We can call data from the Business Graph using the CrunchBase API’s Entity Information Request. There’s an I/O docs interface on their developer site you can use you test this:

The above example will request company information on ‘facebook’. The Request URI for this would be:

http://api.crunchbase.com/v/1/company/facebook.js?api_key={your api key}

The response we get back is in the format of a JSON object – easily manipulable with JavaScript, so perfect for KeyLines. To generate this URI, we use the following code:

function getEntityUrl(entityType, name) {
      return 'http://api.crunchbase.com/v/1/'
      + encodeURIComponent(entityType)
      + '/
      + encodeURIComponent(name)
      + '.js?api_key='
      + apikey;
  }

Now, we need to add the actual request mechanism, using the jQuery $.ajax method:

function getEntity() {
        var cbUrl = getEntityUrl('company', 'facebook');
        $.ajax({
            url:      cbUrl,
            dataType: 'jsonp',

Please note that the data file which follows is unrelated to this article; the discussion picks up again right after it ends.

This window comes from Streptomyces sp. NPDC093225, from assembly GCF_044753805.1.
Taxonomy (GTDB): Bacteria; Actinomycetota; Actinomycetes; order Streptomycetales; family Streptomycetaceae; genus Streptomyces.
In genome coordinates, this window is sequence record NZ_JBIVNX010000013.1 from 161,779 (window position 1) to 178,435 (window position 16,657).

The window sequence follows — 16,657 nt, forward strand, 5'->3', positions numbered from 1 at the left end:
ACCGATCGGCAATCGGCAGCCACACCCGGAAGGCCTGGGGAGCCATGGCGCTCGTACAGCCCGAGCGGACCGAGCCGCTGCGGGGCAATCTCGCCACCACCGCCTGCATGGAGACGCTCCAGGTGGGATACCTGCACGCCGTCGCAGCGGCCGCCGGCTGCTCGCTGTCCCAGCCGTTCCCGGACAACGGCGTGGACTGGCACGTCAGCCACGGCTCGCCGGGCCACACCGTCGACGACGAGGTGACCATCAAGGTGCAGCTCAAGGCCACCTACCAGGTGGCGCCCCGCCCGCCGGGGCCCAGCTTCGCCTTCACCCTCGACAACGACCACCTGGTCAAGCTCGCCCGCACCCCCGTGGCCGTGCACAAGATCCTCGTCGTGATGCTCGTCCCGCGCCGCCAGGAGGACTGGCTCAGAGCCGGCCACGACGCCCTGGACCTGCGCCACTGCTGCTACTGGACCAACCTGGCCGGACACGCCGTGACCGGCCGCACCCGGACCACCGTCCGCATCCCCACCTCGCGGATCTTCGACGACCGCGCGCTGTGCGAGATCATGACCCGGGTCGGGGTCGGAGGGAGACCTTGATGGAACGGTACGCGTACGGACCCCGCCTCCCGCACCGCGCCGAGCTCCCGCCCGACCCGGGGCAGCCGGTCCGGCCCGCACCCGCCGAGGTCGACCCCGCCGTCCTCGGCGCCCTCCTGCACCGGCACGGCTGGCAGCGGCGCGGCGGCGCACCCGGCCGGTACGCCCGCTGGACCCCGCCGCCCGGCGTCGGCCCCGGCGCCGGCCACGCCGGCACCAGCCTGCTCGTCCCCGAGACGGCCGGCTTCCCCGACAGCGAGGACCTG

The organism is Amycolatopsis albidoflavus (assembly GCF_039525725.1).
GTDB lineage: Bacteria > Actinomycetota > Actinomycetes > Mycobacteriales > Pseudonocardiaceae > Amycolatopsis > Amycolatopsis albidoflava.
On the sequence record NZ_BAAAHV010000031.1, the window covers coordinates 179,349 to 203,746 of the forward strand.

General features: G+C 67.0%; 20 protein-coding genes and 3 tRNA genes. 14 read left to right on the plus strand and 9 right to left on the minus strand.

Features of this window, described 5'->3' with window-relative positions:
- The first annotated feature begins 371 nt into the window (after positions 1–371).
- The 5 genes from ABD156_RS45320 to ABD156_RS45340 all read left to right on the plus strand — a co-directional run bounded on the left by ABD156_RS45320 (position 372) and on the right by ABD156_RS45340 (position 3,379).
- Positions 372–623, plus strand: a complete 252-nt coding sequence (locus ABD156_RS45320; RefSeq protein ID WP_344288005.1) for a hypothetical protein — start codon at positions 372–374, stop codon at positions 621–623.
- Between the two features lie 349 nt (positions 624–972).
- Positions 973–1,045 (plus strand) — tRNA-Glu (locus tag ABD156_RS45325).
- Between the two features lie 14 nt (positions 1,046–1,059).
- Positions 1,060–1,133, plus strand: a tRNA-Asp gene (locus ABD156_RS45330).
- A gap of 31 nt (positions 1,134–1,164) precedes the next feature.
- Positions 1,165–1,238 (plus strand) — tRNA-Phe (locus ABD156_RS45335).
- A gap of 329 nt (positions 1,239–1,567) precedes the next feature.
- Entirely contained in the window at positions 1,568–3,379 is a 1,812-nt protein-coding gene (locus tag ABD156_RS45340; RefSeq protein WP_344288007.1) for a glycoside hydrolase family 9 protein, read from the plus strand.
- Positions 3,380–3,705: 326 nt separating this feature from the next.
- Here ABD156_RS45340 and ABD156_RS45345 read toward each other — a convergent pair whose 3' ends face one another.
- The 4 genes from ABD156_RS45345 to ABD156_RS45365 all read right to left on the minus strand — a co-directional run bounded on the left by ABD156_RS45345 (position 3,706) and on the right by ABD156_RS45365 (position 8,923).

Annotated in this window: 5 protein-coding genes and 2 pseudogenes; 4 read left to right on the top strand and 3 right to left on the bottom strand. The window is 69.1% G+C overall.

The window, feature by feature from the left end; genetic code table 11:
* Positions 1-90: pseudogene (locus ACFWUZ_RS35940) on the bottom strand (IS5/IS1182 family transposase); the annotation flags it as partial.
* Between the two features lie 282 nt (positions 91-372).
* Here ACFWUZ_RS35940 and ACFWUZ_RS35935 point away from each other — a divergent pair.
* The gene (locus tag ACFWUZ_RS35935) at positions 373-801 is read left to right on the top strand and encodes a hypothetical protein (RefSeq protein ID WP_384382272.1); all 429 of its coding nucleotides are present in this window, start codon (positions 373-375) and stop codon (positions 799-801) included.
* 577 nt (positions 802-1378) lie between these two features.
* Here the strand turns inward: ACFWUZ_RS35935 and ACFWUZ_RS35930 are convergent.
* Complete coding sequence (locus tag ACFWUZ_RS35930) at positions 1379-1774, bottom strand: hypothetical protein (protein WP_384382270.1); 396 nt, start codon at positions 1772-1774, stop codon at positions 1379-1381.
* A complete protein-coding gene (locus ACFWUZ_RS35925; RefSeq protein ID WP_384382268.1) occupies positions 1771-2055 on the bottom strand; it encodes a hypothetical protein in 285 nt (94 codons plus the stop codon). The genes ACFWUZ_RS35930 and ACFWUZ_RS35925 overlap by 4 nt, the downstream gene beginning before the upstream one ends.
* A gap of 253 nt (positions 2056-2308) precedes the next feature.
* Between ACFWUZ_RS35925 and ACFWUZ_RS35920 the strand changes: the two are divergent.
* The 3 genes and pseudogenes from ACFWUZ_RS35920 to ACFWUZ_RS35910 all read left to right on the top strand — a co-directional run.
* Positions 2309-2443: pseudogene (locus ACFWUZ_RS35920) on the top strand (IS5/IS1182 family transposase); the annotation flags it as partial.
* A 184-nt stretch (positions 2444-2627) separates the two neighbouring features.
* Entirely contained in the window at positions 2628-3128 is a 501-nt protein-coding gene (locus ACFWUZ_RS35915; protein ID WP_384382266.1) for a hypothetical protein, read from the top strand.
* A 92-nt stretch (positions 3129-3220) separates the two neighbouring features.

success:  function(data){
                        parseResponse(data);
                        myChart.expand(myChartItems, {fit: true, animate: true, tidy: true});
                      }
        });
      }

Here we’re making an Ajax request to the generated URL. As this is requesting data from another domain we need to use JSONP (JSON with padding). If the request succeeds then the success callback option is invoked. The callback function will receive the response object returned by the server. This response is then parsed and KeyLines renders the objects.

Step 2: Parse the Response

  function parseResponse(data){
        
        // Get the main company and us this as it's ID
        var mainCompanyId = data.permalink;

        // Add the main company node to the chart
        addNode('company', mainCompanyId, data.name, '#B9121B');

        // Parse Competition
        if(data.competitions.length > 0)
        {
            for (var i = 0; i < data.competitions.length; i++)
            {
                var competition = data.competitions[i];
                var competingCompany = competition.competitor;